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Arsenal at Fort Leavenworth, Kansas

Arsenal at Fort Leavenworth, Kansas
Creator: Hunnius, Ado, 1842-1923
Date: 1867
This is a sketch of the arsenal at Fort Leavenworth, Kansas, drawn by Carl Julius Adolph Hunnius.


Carl "Ado" Hunnius diary

Carl "Ado" Hunnius diary
Creator: Hunnius, Ado, 1842-1923
Date: January 10 - 24, 1876
Carl J. A. "Ado" Hunnius kept this diary while visiting the Cheyenne and Arapaho tribes in Indian Territory. The diary contains detailed information about the trip and sketches (drawn illustrations) of some of the things he saw during the course of his travels. A complete transcription is available by clicking on Text Version below.


Carl Julius Adolph Hunnius diary

Carl Julius Adolph Hunnius diary
Creator: Hunnius, Ado, 1842-1923
Date: March 30, 1867-October 9, 1867
This diary, written by Carl Julius Adolph Hunnius, contains entries from his time serving under Major General Winfield Scott Hancock on his expedition to pacify the plains Indians shortly after the end of the American Civil War. Details include transportation used, types of food eaten, weather, forging activities, medical care, encounters with hostile warriors, and many other details of a soldiers' life during the period.


Die Indianer der Vereinigten Staaten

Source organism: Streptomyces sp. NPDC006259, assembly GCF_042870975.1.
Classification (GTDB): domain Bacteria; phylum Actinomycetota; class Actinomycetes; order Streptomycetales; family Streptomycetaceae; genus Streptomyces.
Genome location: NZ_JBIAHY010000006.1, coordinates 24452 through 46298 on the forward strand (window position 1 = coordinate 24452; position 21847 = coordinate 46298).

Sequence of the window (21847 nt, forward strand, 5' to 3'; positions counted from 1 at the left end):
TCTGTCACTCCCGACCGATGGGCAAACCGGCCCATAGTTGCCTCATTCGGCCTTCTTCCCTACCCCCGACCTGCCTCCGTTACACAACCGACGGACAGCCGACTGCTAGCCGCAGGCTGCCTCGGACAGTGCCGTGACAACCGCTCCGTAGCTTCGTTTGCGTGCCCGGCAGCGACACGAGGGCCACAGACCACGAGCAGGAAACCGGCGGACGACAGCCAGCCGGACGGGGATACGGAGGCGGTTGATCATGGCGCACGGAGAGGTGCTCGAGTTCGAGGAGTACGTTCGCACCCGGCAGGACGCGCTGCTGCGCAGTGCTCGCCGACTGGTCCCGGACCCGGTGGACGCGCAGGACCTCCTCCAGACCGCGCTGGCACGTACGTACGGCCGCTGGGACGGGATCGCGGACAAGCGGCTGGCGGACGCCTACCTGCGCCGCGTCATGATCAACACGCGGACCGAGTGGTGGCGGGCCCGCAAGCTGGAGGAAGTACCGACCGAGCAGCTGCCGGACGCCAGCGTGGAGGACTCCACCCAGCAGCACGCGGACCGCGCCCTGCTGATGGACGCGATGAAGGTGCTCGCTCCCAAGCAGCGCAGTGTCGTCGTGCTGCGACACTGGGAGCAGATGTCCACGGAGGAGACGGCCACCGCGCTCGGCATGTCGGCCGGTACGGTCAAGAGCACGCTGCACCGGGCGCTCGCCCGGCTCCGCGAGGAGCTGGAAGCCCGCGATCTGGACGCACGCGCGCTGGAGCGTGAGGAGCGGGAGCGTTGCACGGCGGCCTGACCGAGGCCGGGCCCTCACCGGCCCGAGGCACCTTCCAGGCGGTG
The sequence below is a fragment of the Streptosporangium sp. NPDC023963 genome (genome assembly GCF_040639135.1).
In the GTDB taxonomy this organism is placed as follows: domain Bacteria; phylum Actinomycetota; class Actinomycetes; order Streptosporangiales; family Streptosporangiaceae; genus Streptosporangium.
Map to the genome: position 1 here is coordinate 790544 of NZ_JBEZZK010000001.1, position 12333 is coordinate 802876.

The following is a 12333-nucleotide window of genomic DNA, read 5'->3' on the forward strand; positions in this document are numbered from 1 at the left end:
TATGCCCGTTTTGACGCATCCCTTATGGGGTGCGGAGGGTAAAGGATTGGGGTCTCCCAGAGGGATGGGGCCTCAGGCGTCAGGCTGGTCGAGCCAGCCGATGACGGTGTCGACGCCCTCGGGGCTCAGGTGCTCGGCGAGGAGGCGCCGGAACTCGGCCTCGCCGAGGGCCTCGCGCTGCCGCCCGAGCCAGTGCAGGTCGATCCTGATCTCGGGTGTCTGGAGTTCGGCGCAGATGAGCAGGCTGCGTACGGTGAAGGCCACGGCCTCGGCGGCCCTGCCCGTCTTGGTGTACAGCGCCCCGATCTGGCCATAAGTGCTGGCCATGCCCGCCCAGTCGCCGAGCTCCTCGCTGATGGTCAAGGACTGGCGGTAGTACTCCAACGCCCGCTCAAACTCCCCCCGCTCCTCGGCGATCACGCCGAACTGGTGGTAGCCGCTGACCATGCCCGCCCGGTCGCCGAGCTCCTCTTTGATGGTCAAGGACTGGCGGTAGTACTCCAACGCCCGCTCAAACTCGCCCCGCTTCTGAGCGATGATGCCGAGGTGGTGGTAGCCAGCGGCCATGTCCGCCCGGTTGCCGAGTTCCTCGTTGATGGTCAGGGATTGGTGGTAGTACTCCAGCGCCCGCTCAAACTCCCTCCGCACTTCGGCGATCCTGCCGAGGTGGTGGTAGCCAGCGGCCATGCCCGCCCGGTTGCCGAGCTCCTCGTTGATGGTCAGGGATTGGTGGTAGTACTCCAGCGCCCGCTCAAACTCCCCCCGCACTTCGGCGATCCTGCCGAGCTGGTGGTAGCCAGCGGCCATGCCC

Die Indianer der Vereinigten Staaten
Creator: Hunnius, Ado, 1842-1923
Date: 1870-1900
This item contains an article on the Indians of the United States written by Carl Julius Adolph Hunnius. Known as Ado to his friends and colleagues, Hunnius was a Civil War veteran, Indian Wars veteran, artist, writer, and long time resident of Kansas. The article, printed entirely in German, contains information compiled by Hunnius on the Native American tribes in the United States. Details include the branch of the tribe (Stamm), place of residence (Wohnsitz), county, and the total number of men, women and children (Manner, Weiber, und Kinder) for each tribe. The information provided in the article was taken from the offical reports of the Commissioner of Indian Affairs. The article also mentions that there were a total of 100,000 civilized Indians, 135,000 half-civilized Indians, and 81,000 "Wild" Indians.


Die unterzeichnete Vorstand giebt sich die Ehre

Die unterzeichnete Vorstand giebt sich die Ehre
Creator: Hunnius, Ado, 1842-1923
Date: October 21, 1874
This item is a certificate from the Museum fur Volkerkunde (Anthropological and Ethnological Museum) in Leipzig, Germany. It was issued to Carl Julius Adolph "Ado" Hunnius by the Museum's executive committee on October 21, 1874, to certify that Hunnius would be "making collections and receiving donations for said institute" as their authorized agent. Shortly after receiving this certificate, Hunnius began gathering the data for his article "Die Indianer in der Vereinigten Staaten," which provides information on the Native American tribes in the United States of America.


Experiments in domestication and breeding of buffaloes (1889)  by Ado Hunnius

Experiments in domestication and breeding of buffaloes (1889) by Ado Hunnius
Creator: Hunnius, Ado, 1842-1923
Date: 1889
Written by Carl Julius Adolph "Ado" Hunnius, a collection of his thoughts on the subject of buffalo that would likely have been supported by his experiences in the U.S. Army during the American Civil War, as well as the Indian Wars that followed. Hunnius served as an enlisted man in the ranks that Custer and Hancock commanded during the 1867 campaign to pacify Native Indian tribes on the Great Plains.